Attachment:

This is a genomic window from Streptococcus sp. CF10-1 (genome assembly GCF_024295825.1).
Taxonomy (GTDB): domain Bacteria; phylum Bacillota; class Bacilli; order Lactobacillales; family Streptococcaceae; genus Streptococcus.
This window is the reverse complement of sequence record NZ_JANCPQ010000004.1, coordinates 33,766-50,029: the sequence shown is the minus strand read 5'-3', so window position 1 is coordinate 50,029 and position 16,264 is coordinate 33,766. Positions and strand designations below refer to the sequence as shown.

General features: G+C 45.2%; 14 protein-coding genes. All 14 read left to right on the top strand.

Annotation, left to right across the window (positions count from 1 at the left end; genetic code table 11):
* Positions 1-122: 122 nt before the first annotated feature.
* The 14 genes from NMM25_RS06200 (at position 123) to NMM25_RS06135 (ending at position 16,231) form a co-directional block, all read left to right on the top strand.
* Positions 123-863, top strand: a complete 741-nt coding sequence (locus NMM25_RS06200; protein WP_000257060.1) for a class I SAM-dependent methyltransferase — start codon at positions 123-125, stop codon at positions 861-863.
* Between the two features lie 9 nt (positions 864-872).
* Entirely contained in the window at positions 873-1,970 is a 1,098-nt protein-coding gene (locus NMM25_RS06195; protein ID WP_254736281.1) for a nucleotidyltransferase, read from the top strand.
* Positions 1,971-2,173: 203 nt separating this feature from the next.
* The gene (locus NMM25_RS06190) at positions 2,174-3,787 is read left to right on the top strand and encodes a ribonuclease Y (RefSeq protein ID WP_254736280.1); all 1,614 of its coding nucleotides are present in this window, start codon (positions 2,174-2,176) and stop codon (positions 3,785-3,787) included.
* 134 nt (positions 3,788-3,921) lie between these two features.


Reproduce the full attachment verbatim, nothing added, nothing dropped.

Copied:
This is a genomic window from Streptococcus sp. CF10-1 (genome assembly GCF_024295825.1).
Taxonomy (GTDB): domain Bacteria; phylum Bacillota; class Bacilli; order Lactobacillales; family Streptococcaceae; genus Streptococcus.
This window is the reverse complement of sequence record NZ_JANCPQ010000004.1, coordinates 33,766-50,029: the sequence shown is the minus strand read 5'-3', so window position 1 is coordinate 50,029 and position 16,264 is coordinate 33,766. Positions and strand designations below refer to the sequence as shown.

General features: G+C 45.2%; 14 protein-coding genes. All 14 read left to right on the top strand.

Annotation, left to right across the window (positions count from 1 at the left end; genetic code table 11):
* Positions 1-122: 122 nt before the first annotated feature.
* The 14 genes from NMM25_RS06200 (at position 123) to NMM25_RS06135 (ending at position 16,231) form a co-directional block, all read left to right on the top strand.
* Positions 123-863, top strand: a complete 741-nt coding sequence (locus NMM25_RS06200; protein WP_000257060.1) for a class I SAM-dependent methyltransferase — start codon at positions 123-125, stop codon at positions 861-863.
* Between the two features lie 9 nt (positions 864-872).
* Entirely contained in the window at positions 873-1,970 is a 1,098-nt protein-coding gene (locus NMM25_RS06195; protein ID WP_254736281.1) for a nucleotidyltransferase, read from the top strand.
* Positions 1,971-2,173: 203 nt separating this feature from the next.
* The gene (locus NMM25_RS06190) at positions 2,174-3,787 is read left to right on the top strand and encodes a ribonuclease Y (RefSeq protein ID WP_254736280.1); all 1,614 of its coding nucleotides are present in this window, start codon (positions 2,174-2,176) and stop codon (positions 3,785-3,787) included.
* 134 nt (positions 3,788-3,921) lie between these two features.